Skip to main content
Open Access Publications from the University of California

Pavement ME JPCP Transverse Cracking Model Calibration and Design Catalog Framework (Version 2.5.5)

Published Web Location

The Mechanistic-Empirical Pavement Design Guide (MEPDG) is a comprehensive method, including models and guidance, developed in 2002 by the American Association of State Highway and Transportation Officials (AASHTO) to analyze and design both flexible and rigid pavements. The MEPDG is implemented in a software called Pavement ME. The MEPDG models were calibrated using data from the Long-Term Pavement Performance (LTPP) sections from throughout the United States, including some from California. The MEPDG recommends that nationally calibrated models be validated using local data and, if necessary, recalibrated. This recommendation is particularly applicable to the Caltrans road network, considering the climate and materials differences between California and the rest of the nation. The first step in recalibrating Pavement ME is to perform a sensitivity analysis to identify which variables are most important and to look for results that do not match expected performance. This was the subject of a previous report titled Pavement ME Sensitivity Analysis. Based on the sensitivity analysis, the decision was made to perform a new calibration of the MEPDG models as implemented in Pavement ME software. A new approach was developed for the calibration. This new approach uses network-level performance data from the pavement management system (PMS) with orders of magnitude more observations and length of pavement than are used in the traditional approach and in the national calibration of the MEPDG models. The framework does not require sampling of materials from specific sections in the network. Rather, it uses the statewide median values from mechanistic testing from a representative sample of materials across the network. Variability of performance and reliability of design (probability that the design will meet or exceed the design life) is accounted for through separate consideration of within-project and between-project variability. The calibration reduced significant bias in the application of the nationally calibrated models to California. This report presents the results of the application of the new procedure to calibrate the Pavement ME transverse cracking model for jointed plain concrete pavements (JPCP). The California pavement management system (PaveM) database—with about 4600 lane-miles of JPCP built on 446 lane replacement projects completed between 1947 and 2017—was used to calibrate the transverse cracking model in Pavement ME. The nationally calibrated Pavement ME transverse cracking model prediction on the PaveM performance database has bias and standard error of 13.3% and 23.03%, respectively. After calibration, the bias and standard error of the locally calibrated model decreased to 0.039% and 5.69%, respectively.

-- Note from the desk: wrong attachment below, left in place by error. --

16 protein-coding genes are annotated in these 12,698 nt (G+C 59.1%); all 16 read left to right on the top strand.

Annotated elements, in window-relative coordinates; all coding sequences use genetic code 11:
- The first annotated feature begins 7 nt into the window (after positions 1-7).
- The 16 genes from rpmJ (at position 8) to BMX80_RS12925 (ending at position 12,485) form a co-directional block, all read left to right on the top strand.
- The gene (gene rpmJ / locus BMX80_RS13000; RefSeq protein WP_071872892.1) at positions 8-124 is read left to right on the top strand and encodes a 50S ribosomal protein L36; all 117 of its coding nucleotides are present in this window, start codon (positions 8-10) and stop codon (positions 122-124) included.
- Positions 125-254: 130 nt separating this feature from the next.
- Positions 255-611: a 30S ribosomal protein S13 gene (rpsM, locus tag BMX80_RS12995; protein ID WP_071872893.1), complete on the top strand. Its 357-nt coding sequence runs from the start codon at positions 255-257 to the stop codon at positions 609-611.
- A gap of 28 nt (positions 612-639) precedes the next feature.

Main Content
For improved accessibility of PDF content, download the file to your device.
Current View